Top news: The IPCC says renewables could supply 80 percent of the world’s energy by 2050, averting catastrophic climate change; shale gas is found to contaminate tap water with explosive methane; Italian activists campaign against nuclear power; Greenpeace appeals against New Zealand High Court’s decision to strip organization of charitable status.
#Climate: Looking for some good news to brighten up a dull Tuesday morning? Look no further. The Intergovernmental Panel on Climate Change (IPCC), the UN scientific intergovernmental body, announced yesterday that renewables could supply almost 80 percent of the world’s energy within 40 years, concluding that if governments invested in the full range of renewable technologies already available, the concentration of greenhouse gases in the atmosphere would remain below the “tipping point” at which scientists say climate change will become catastrophic and irreversible. And the cost? The chairman of the IPCC, Rajendra Pachauri, said that the investment needed is equivalent to just 1% of global GDP annually.
#Gas: If you’ve never seen someone setting fire to tap water before, you might be interested in this next story. Drinking water sourced near shale gas drilling sites is at increased risk of becoming contaminated with methane, a highly flammable gas. Scientists from Duke University in the US found extremely high concentrations of methane in 68 private water wells located close to natural gas wells in the states of Pennsylvania and New York. Professor Rob Jackson said: “That sort of concentration is up at a level where people worry about an explosion hazard.”
#Nuclear: Greenpeace activists in Italy have had a very busy 24 hours. In Turin, 200 protestors blocked a train in that was due to take radioactive waste to France, while in Rome more protestors scaled the balcony of Palazzo Venezia where they hung a banner of Silvio Berlusconi, the Italian prime minister, saying: “Italians, I decide your future”. “Berlusconi’s statements on nuclear energy are clearly contrary to the will of the Italians,” said Salvatore Barbera, a nuclear campaigner at Greenpeace Italy. The activists are pressurizing the government to stop postponing a referendum on the future of nuclear power in Italy.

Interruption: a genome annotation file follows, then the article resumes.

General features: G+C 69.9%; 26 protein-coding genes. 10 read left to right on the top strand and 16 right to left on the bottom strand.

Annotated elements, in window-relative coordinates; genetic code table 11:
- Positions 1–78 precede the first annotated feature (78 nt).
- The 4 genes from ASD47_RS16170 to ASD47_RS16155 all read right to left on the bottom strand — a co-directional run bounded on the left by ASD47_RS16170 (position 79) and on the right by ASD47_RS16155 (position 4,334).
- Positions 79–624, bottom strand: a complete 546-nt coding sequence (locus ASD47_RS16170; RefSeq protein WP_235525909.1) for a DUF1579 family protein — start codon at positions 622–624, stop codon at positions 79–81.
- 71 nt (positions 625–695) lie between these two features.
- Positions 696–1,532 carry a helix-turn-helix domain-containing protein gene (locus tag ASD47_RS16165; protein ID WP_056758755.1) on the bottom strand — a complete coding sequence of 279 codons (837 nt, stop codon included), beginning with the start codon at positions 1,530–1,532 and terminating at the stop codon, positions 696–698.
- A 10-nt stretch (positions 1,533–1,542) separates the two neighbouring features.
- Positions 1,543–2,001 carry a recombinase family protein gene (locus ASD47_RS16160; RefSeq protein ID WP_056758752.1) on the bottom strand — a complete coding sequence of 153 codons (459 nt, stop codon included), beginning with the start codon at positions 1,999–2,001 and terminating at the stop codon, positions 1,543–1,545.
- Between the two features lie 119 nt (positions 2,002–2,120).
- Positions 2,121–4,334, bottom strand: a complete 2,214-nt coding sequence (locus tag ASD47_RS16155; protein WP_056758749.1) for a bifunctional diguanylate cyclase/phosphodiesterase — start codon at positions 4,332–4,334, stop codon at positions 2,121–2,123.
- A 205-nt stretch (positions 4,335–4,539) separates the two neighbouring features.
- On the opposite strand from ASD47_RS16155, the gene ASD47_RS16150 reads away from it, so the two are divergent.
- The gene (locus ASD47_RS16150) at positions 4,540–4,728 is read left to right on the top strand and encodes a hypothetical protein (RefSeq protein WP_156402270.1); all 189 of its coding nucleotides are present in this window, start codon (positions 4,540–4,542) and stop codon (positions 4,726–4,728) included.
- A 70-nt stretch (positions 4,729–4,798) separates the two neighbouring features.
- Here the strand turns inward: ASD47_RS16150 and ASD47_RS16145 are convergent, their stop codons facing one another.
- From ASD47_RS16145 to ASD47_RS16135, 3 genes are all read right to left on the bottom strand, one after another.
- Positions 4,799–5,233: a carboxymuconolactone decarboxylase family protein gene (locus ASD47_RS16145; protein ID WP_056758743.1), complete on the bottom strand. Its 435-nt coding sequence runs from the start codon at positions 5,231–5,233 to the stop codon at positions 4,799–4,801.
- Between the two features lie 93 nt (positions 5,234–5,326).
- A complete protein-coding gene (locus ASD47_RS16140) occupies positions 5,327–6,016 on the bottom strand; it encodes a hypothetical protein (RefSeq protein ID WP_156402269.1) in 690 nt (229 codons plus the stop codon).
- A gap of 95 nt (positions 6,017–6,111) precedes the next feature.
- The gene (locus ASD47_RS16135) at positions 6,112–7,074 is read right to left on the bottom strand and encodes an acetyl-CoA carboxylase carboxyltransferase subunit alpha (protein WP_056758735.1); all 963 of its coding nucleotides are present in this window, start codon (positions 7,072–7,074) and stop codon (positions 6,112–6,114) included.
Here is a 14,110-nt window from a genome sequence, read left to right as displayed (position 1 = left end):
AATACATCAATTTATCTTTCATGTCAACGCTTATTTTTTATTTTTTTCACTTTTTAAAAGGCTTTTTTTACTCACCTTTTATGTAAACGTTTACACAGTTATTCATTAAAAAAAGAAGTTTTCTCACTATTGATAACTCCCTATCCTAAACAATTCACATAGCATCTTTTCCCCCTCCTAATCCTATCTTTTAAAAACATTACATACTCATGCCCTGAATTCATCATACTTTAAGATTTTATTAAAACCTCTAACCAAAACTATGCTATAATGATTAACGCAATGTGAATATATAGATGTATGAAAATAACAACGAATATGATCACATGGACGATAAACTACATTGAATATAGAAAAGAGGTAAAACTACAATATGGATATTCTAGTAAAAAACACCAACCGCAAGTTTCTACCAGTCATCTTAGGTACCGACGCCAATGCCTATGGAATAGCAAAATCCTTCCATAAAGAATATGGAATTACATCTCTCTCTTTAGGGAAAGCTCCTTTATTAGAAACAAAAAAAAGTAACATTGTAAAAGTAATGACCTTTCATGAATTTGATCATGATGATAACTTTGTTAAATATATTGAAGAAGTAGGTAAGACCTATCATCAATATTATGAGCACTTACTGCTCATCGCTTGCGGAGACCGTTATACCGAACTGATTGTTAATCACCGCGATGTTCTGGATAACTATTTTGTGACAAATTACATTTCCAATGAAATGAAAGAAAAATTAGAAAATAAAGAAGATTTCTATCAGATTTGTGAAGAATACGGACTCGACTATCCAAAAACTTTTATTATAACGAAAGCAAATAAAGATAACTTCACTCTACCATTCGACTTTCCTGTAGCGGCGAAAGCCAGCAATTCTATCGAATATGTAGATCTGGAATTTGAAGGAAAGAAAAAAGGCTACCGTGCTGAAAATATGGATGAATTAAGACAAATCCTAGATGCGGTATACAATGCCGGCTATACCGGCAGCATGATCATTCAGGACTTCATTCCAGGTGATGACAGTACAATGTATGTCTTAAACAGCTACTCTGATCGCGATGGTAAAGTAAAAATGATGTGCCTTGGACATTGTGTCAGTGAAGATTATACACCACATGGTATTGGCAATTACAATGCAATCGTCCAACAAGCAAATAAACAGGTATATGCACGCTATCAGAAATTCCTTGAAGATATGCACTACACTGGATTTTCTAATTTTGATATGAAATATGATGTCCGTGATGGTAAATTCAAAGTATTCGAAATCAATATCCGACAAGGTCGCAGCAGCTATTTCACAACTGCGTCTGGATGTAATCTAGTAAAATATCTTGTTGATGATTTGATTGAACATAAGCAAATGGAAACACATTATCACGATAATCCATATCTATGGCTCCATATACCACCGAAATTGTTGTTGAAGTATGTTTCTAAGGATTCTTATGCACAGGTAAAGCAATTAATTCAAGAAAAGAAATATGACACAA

#Greenpeace: Greenpeace New Zealand is appealing against a decision made by the country’s High Court, which ruled that Greenpeace’s political activities means it cannot be classified as a charity. The executive director of Greenpeace New Zealand, Bunny McDiarmid, said: “I think most people in the street would agree that our objective as an environmental organization benefits the community, which is one of the tests for being a charity.” McDiarmid said that since Greenpeace still has “donee” status, which allows people to make tax-deductible donations, the removal of charitable status is “not a huge financial disadvantage to us”, as “the primary difference is that as a charity you have no income tax on business income, which we don’t have anyway.” She explained that the reasoning behind the organisation’s challenge is to create a debate on what constitutes a charity in the twenty-first century.
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